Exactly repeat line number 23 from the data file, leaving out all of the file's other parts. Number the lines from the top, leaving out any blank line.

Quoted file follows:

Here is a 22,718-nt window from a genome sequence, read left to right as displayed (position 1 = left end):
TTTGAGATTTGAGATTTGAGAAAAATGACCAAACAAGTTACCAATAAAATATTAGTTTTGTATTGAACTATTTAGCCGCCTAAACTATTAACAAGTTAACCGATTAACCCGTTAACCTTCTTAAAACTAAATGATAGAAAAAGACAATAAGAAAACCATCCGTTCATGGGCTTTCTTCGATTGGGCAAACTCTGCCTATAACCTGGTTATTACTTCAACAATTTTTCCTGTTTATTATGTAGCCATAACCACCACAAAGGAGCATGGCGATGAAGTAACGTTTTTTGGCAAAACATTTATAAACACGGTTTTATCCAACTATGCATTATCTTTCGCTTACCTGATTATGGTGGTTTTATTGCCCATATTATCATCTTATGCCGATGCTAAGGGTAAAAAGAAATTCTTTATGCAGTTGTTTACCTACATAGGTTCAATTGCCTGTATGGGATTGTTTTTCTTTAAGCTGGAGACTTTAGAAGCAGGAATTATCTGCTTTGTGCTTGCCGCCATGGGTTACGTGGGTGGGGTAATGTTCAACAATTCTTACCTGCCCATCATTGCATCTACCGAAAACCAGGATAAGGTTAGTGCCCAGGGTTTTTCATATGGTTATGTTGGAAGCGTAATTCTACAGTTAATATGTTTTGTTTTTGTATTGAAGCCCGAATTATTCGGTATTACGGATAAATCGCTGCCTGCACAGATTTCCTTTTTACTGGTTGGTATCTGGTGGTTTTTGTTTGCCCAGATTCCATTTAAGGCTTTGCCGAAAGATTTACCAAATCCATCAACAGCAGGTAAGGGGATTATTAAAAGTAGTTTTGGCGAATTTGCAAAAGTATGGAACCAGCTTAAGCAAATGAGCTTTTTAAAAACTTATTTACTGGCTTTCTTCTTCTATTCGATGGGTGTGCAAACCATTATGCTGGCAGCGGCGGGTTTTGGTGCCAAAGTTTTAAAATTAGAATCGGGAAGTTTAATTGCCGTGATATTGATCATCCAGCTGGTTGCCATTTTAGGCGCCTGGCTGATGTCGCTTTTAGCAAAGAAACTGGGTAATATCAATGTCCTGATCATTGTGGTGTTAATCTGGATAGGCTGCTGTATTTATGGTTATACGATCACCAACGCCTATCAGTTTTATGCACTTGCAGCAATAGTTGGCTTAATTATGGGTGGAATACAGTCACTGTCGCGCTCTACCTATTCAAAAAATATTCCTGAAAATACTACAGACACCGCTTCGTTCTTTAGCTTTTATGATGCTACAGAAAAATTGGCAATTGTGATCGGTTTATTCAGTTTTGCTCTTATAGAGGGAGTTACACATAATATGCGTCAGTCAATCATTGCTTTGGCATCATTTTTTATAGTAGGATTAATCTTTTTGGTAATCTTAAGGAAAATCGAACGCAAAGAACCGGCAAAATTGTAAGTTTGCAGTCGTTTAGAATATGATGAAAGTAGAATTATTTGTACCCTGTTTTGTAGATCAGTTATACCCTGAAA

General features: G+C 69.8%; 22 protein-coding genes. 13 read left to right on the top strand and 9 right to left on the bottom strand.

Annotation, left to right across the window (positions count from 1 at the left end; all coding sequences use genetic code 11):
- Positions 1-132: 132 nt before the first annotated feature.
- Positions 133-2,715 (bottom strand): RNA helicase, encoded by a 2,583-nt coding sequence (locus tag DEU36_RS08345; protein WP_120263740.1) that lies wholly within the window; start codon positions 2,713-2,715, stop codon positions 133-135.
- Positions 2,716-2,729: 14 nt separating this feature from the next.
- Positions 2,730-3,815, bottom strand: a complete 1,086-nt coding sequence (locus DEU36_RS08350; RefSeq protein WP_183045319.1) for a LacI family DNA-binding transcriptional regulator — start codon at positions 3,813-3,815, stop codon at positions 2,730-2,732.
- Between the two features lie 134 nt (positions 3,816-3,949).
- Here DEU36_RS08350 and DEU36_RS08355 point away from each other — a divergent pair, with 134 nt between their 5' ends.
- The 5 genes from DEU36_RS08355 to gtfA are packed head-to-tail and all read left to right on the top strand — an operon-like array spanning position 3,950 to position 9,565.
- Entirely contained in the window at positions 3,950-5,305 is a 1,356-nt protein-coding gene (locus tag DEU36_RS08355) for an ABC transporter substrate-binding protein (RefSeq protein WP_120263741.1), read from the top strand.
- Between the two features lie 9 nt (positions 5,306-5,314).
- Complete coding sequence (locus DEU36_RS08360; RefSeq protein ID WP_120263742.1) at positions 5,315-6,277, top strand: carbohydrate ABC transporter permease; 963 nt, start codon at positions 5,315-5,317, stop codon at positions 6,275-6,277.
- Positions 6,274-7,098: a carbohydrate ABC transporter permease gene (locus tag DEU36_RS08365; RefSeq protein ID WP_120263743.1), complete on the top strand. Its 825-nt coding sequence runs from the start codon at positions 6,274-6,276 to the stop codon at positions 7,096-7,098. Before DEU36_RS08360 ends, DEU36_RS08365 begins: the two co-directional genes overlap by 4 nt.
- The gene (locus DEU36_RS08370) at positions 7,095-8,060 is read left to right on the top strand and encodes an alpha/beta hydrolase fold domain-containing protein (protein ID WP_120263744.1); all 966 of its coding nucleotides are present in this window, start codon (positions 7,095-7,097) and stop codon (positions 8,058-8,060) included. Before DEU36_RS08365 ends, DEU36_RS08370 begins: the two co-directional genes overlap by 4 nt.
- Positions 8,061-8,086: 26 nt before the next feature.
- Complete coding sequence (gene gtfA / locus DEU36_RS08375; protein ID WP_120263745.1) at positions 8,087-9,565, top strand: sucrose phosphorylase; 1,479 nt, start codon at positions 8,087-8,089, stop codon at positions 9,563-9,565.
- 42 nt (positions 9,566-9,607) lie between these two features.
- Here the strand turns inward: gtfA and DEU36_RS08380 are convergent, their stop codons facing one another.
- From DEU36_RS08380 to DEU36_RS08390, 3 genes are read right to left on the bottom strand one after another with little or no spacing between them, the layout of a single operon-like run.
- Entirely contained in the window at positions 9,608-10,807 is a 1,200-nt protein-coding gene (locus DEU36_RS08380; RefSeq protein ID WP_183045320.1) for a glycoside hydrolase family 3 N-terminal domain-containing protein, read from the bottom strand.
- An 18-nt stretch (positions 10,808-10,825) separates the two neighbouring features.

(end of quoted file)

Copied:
- An 18-nt stretch (positions 10,808-10,825) separates the two neighbouring features.